Leaking Sources in Journalism

To a journalist, sources are the most important part of the job. Without sources, journalists could not do their job and inform the public of what is happening.

In recent years there has been controversy over source leaking and journalists have been under fire to reveal their trusted sources. The Shield Law which is used in 49 of the 50 states protects reporters from revealing the sources they use.
In December of 2006, The American Journalism Review questioned multiple reporters from various newspapers about revealing sources.

Ryan Ludlow of The Columbus Dispatch said, “The bush-blocking-plame-probe-says-waxmanprotection of the identity of confidential services is not open to hedges or negotiation.”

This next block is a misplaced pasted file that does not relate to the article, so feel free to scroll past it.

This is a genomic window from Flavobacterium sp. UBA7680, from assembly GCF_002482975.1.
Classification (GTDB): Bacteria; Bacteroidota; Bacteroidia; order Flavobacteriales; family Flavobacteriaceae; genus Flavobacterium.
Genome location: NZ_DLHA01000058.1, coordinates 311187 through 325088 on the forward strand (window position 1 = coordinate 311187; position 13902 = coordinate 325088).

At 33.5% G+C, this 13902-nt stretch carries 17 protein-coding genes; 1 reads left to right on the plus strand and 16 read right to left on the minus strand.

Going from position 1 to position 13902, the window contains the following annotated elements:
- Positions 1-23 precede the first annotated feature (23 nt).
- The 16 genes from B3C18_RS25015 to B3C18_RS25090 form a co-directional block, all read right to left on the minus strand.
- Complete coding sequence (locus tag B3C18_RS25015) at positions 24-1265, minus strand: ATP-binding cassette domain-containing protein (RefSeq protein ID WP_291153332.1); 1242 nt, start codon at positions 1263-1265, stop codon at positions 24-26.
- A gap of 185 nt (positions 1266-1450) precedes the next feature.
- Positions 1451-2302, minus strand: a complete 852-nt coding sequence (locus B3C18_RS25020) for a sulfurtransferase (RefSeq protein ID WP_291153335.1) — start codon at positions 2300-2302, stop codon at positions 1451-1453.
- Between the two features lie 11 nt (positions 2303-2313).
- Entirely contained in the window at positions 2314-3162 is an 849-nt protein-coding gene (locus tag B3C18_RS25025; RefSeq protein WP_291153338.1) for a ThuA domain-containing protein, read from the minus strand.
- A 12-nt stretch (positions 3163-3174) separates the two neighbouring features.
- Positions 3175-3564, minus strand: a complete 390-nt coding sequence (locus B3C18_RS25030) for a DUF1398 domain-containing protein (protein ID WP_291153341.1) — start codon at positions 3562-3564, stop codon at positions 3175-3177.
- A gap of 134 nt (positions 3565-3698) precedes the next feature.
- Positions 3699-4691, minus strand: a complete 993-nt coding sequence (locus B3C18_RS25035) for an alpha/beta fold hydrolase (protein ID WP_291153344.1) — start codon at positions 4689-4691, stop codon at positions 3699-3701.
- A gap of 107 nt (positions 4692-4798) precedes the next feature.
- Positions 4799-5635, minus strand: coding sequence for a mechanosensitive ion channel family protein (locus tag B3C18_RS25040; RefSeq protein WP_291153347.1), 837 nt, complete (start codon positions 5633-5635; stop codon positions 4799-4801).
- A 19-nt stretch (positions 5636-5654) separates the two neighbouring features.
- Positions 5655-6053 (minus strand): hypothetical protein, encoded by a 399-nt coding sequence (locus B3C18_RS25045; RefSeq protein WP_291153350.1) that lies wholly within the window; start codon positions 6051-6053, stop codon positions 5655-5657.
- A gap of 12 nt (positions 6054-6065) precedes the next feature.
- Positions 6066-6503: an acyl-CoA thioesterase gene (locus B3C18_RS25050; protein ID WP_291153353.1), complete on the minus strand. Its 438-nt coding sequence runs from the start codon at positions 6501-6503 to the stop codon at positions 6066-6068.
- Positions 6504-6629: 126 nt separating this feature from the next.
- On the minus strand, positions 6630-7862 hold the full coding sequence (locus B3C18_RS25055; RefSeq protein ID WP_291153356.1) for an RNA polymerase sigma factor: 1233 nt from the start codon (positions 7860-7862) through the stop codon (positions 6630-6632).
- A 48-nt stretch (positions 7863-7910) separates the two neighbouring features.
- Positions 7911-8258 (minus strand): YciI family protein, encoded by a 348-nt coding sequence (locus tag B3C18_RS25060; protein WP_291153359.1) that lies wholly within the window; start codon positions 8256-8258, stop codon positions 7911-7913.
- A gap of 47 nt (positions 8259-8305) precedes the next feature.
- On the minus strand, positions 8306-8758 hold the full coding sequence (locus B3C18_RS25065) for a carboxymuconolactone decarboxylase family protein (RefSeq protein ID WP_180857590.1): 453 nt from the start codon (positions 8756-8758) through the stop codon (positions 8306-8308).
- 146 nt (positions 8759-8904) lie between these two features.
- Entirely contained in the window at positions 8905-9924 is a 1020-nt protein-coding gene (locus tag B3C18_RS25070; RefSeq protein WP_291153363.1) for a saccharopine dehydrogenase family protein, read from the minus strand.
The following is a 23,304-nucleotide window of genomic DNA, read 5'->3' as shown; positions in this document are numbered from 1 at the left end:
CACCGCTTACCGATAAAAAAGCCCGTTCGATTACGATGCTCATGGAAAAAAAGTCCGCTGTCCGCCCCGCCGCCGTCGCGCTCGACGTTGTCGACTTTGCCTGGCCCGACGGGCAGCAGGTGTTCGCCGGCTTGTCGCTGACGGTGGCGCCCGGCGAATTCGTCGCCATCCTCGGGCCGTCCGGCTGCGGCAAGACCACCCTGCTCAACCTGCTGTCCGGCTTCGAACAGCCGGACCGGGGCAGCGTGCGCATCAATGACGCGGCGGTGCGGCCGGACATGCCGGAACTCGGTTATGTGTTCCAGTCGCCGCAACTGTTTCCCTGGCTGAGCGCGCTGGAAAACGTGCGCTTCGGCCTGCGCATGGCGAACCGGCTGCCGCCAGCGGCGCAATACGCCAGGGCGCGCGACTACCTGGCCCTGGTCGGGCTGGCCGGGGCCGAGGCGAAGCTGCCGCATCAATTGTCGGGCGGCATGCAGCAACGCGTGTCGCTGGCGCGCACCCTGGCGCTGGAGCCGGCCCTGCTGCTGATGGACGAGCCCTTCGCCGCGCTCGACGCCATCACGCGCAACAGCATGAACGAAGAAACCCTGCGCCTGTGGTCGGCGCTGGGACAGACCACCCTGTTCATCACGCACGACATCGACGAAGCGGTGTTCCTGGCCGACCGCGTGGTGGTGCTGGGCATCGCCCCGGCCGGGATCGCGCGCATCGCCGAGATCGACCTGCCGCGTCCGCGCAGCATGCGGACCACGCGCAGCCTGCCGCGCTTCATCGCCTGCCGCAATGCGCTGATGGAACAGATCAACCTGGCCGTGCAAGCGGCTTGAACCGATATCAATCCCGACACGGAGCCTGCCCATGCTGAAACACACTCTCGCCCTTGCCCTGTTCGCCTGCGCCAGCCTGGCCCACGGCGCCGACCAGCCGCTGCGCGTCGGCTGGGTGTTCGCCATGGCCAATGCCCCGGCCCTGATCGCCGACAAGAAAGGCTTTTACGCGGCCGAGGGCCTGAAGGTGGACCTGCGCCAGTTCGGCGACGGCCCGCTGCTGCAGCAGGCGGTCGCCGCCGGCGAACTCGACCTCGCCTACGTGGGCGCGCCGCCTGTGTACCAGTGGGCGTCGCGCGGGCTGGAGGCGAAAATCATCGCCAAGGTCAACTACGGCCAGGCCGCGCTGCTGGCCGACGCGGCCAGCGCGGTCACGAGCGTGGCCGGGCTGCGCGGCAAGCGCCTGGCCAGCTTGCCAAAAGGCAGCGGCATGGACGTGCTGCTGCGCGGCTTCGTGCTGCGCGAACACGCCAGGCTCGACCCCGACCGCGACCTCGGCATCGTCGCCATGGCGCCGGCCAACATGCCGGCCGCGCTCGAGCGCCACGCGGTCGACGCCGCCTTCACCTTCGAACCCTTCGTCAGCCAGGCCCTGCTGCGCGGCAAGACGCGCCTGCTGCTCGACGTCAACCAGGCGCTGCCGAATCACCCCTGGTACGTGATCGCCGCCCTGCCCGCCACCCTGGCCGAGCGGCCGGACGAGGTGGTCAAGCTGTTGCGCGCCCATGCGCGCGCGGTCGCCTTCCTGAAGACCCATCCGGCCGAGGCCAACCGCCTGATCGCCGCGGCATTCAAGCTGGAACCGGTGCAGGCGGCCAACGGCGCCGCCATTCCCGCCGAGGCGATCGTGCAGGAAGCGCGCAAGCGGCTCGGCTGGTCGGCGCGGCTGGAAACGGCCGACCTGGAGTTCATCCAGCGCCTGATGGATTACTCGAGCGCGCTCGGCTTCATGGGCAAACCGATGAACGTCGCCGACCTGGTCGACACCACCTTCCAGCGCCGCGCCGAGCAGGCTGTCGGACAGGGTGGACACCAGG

Many of the reporters the American Journalism Review had interviewed felt the same way as Ryan Ludlow. Sources are to be confidential no matter what and if leaked would betray the trust of the reporters according to the American Journalism Review.

In July of 2003 New York Times reporter Robert Novak revealed in an article a covert CIA agent named Valerie Plame Wilson according to Time.com. Novak revealed that Wilson was a CIA operative working on weapons of mass destruction. Times reporter Judith Miller was imprisoned in 2005 for having involvement with the leaking of Wilson.

Reporters in recent years have been trialed for not revealing sources that leaked information to them about national security.

Reporters refuse to reveal their sources even in cases of national security and in any other case.

Seth Borenstein a national correspondent of Knight Rider Newspapers said, “ In the end I will always protect a source after granting confidentiality.”

— Seth Abrahamson

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